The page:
Battelle Upgrading Biological Threat Detector

By Yasmin Tadjdeh

Photo: Battelle

Battelle is upgrading a compact system that can quickly detect and identify chemical and biological warfare agents.

The device — which is called the resource effective bio identification system, or REBS — was released in 2014 and offered customers such as the Departments of Defense and Homeland Security the ability to identify hundreds of pathogens in less than 30 minutes.

Now, the company plans to release an upgraded version that offers more functionality, said Matt Shaw, vice president and general manager of Battelle’s chemical, biological, radiological, nuclear and explosives defense business unit.

“We are making some improvements,” he said. “We’re looking at the future and making it more reliable.”

When REBS was first released, it was developed as an aerosol identification system, Shaw said. The new version will include a way to analyze liquids. The company also plans to upgrade a laser on the system to make it more ruggedized.

Chris Gunther, director of business development for CBRNE defense at Battelle, said the company was also working to reduce the system’s cost.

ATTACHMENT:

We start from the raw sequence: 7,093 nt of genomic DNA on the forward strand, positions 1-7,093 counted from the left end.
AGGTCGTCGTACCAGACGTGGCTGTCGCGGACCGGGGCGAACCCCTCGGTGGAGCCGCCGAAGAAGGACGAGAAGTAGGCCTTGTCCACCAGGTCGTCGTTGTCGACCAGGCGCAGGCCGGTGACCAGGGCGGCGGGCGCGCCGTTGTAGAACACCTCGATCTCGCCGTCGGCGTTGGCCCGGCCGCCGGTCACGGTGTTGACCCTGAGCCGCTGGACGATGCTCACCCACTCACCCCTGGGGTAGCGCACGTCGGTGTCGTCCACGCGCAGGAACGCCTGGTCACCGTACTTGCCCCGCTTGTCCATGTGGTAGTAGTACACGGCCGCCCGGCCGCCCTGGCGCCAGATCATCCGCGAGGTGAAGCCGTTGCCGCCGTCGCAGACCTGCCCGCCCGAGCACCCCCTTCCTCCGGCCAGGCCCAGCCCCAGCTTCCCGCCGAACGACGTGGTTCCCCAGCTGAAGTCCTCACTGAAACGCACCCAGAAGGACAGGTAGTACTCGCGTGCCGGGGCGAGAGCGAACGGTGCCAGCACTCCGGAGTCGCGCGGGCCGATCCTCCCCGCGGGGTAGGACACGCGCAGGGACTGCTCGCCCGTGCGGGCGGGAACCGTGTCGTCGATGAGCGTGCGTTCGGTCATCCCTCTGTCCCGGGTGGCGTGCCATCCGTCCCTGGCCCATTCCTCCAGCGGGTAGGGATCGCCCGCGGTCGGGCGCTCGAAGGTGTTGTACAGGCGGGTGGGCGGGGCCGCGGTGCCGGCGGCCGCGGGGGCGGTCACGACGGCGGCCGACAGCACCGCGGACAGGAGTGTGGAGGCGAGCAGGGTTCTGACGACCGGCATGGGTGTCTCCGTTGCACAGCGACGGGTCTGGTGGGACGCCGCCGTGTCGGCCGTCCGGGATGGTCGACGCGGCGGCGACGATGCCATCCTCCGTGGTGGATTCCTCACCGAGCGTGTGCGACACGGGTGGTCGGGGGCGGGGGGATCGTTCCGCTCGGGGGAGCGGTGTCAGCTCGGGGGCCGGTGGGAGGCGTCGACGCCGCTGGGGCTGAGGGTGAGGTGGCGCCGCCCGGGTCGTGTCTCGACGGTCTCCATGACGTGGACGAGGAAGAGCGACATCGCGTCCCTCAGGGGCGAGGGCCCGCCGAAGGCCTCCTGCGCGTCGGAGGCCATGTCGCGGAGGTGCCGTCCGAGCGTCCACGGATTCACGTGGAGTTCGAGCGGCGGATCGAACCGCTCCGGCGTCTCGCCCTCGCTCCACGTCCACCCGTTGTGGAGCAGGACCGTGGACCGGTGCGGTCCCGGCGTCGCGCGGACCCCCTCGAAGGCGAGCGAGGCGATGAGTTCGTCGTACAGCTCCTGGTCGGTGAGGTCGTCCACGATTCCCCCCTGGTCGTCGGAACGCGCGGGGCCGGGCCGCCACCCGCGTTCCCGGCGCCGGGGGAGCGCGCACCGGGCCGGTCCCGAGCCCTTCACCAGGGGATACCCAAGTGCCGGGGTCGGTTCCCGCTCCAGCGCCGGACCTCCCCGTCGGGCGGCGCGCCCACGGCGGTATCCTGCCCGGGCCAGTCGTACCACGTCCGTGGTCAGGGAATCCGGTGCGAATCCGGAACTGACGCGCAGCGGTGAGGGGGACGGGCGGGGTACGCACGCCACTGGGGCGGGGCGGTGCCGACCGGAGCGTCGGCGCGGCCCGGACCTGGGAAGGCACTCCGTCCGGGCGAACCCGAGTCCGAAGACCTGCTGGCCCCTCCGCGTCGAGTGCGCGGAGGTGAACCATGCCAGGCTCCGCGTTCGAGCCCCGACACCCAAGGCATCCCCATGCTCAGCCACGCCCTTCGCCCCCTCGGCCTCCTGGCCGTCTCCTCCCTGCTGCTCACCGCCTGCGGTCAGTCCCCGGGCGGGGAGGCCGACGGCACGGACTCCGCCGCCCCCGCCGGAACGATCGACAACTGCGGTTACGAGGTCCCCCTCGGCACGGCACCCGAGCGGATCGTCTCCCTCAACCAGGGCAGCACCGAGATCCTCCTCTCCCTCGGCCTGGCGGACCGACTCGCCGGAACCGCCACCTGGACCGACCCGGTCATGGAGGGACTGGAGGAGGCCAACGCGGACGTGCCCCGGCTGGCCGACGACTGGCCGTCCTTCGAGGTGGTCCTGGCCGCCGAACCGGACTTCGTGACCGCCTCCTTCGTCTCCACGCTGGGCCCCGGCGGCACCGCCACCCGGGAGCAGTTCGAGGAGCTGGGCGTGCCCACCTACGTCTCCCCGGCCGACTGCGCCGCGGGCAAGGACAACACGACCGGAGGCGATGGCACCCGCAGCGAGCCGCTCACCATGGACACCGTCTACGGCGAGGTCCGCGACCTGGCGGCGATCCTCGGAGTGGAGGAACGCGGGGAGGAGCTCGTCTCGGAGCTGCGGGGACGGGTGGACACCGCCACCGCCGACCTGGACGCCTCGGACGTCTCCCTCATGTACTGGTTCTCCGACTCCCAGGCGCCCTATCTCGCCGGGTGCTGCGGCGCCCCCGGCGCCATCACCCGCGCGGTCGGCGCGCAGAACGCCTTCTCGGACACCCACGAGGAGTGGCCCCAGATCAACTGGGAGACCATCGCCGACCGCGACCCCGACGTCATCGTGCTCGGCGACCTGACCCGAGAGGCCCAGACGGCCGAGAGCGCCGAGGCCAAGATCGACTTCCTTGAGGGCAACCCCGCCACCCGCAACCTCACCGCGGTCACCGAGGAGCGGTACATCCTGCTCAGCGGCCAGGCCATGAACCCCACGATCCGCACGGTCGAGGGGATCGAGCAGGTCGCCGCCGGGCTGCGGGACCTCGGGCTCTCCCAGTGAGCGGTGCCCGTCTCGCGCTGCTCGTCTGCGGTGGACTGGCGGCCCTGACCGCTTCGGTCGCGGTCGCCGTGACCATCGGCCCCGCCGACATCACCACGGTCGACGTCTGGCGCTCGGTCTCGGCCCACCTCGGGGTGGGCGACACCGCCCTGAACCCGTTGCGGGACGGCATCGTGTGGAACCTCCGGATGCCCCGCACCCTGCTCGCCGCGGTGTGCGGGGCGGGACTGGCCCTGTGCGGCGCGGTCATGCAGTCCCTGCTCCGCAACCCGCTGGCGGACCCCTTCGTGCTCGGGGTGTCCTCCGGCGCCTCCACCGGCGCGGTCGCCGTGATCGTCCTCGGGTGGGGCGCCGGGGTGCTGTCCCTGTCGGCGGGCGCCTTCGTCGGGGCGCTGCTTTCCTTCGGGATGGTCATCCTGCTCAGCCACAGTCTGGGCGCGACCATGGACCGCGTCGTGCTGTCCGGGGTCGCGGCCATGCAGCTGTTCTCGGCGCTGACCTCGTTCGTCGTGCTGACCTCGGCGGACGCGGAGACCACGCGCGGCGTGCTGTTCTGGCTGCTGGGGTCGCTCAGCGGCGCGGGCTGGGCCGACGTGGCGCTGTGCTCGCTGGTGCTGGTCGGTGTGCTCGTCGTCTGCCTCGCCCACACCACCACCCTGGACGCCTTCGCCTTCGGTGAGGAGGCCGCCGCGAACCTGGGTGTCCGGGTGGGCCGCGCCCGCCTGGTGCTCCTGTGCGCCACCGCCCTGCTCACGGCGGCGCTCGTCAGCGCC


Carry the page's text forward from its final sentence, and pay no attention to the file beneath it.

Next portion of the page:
“A lot of our focus has just been on providing a product that can be manufactured in a simpler, cheaper fashion,” he said. “That doesn’t really change its performance but helps either drive its cost down or improves overall lifecycle affordability.”

The system can detect a variety of pathogens including anthrax. Its software can also be updated to remotely add new signatures, Shaw said. Once a new pathogen is identified, REBS can be updated within 12 to 24 hours.

“The threats that we are facing are constantly evolving,” he said. There are traditional ones, like chlorine gas that have been around for decades, “but there’s also these evolving threats on both the chemical and the biological side with the proliferation of technology.”

While Battelle is primarily targeting the Defense Department as its main customer, it can also be used commercially, Gunther said. The system could be useful during police investigations into drug manufacturing.

Battelle would like to offer the system to DHS if the agency “ever decided what they were doing about their BioWatch program,” Shaw said. The effort to create a “lab in a box” was mired in delays and cost overruns before it was canceled in 2014.

Battelle declined to provide a specific timeframe for when the new version of REBS would be available.

Topics: Chem Bio Protection, Research and Development

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